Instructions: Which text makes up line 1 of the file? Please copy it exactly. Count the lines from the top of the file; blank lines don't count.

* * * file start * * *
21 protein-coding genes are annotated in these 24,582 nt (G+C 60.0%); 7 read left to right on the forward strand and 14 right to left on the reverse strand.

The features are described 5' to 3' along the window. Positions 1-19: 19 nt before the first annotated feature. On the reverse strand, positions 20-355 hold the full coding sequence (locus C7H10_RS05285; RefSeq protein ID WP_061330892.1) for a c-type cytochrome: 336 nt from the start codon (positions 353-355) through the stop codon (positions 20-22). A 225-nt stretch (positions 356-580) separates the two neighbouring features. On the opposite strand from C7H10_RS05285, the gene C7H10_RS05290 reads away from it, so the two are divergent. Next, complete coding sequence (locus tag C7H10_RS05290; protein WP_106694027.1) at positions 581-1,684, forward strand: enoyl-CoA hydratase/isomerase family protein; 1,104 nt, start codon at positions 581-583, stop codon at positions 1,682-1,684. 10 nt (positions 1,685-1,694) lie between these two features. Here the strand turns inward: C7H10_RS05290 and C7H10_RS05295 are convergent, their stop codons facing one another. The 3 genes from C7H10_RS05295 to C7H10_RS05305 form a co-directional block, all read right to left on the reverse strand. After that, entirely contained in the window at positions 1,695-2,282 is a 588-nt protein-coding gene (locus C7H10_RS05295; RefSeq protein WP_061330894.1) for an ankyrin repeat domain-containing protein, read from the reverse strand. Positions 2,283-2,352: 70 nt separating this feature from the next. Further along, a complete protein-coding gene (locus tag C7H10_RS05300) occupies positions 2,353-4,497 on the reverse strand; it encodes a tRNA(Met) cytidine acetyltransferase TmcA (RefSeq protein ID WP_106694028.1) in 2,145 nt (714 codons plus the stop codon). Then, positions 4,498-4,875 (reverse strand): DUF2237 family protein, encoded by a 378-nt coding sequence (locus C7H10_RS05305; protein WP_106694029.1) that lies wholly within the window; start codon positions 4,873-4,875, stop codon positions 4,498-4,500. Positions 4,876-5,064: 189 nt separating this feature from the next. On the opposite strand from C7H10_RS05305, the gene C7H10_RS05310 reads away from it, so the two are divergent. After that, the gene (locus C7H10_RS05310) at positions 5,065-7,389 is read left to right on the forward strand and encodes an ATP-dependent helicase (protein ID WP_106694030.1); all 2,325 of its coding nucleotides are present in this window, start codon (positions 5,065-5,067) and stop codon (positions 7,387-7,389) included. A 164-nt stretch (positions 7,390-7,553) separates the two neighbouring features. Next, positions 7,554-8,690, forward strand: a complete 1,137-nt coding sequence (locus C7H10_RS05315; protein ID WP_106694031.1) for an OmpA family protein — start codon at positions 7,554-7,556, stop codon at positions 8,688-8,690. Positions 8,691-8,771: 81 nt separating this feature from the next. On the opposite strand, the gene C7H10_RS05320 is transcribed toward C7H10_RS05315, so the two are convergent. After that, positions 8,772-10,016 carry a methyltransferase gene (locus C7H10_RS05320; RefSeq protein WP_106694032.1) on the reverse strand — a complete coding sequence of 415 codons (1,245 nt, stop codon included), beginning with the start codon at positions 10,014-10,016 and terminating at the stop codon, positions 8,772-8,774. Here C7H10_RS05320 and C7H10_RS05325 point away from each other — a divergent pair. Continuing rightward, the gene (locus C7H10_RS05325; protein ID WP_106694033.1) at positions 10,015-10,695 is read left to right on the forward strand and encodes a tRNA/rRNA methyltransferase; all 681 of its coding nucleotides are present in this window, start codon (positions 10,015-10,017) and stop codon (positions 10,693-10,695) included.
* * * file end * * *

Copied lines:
21 protein-coding genes are annotated in these 24,582 nt (G+C 60.0%); 7 read left to right on the forward strand and 14 right to left on the reverse strand.